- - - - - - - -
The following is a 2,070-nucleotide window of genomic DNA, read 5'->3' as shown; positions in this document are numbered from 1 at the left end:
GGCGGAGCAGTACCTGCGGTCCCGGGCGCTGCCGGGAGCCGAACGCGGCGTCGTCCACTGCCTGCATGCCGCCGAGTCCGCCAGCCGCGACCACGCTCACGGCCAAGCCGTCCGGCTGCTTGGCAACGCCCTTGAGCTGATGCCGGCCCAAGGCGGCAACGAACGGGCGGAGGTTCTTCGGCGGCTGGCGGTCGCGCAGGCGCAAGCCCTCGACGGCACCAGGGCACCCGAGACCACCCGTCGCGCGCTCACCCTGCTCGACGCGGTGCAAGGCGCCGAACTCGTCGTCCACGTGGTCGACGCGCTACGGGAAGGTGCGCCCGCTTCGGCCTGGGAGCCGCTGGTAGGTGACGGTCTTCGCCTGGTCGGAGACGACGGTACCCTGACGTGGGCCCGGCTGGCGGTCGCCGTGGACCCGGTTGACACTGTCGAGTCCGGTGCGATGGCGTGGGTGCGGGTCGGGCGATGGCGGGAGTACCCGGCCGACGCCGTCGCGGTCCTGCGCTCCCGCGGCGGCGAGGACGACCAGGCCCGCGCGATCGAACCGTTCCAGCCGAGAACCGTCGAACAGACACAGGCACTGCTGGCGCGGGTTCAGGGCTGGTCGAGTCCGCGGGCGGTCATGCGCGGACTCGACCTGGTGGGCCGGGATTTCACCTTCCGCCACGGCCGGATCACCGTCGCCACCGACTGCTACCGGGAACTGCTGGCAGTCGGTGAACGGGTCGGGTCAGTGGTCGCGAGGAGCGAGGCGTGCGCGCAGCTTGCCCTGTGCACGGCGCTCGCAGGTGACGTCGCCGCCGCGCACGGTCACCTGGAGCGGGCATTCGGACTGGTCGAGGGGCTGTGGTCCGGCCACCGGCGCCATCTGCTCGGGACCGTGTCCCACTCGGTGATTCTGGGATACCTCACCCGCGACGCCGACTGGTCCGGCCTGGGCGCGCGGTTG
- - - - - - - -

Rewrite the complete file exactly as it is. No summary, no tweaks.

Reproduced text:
The following is a 2,070-nucleotide window of genomic DNA, read 5'->3' as shown; positions in this document are numbered from 1 at the left end:
GGCGGAGCAGTACCTGCGGTCCCGGGCGCTGCCGGGAGCCGAACGCGGCGTCGTCCACTGCCTGCATGCCGCCGAGTCCGCCAGCCGCGACCACGCTCACGGCCAAGCCGTCCGGCTGCTTGGCAACGCCCTTGAGCTGATGCCGGCCCAAGGCGGCAACGAACGGGCGGAGGTTCTTCGGCGGCTGGCGGTCGCGCAGGCGCAAGCCCTCGACGGCACCAGGGCACCCGAGACCACCCGTCGCGCGCTCACCCTGCTCGACGCGGTGCAAGGCGCCGAACTCGTCGTCCACGTGGTCGACGCGCTACGGGAAGGTGCGCCCGCTTCGGCCTGGGAGCCGCTGGTAGGTGACGGTCTTCGCCTGGTCGGAGACGACGGTACCCTGACGTGGGCCCGGCTGGCGGTCGCCGTGGACCCGGTTGACACTGTCGAGTCCGGTGCGATGGCGTGGGTGCGGGTCGGGCGATGGCGGGAGTACCCGGCCGACGCCGTCGCGGTCCTGCGCTCCCGCGGCGGCGAGGACGACCAGGCCCGCGCGATCGAACCGTTCCAGCCGAGAACCGTCGAACAGACACAGGCACTGCTGGCGCGGGTTCAGGGCTGGTCGAGTCCGCGGGCGGTCATGCGCGGACTCGACCTGGTGGGCCGGGATTTCACCTTCCGCCACGGCCGGATCACCGTCGCCACCGACTGCTACCGGGAACTGCTGGCAGTCGGTGAACGGGTCGGGTCAGTGGTCGCGAGGAGCGAGGCGTGCGCGCAGCTTGCCCTGTGCACGGCGCTCGCAGGTGACGTCGCCGCCGCGCACGGTCACCTGGAGCGGGCATTCGGACTGGTCGAGGGGCTGTGGTCCGGCCACCGGCGCCATCTGCTCGGGACCGTGTCCCACTCGGTGATTCTGGGATACCTCACCCGCGACGCCGACTGGTCCGGCCTGGGCGCGCGGTTG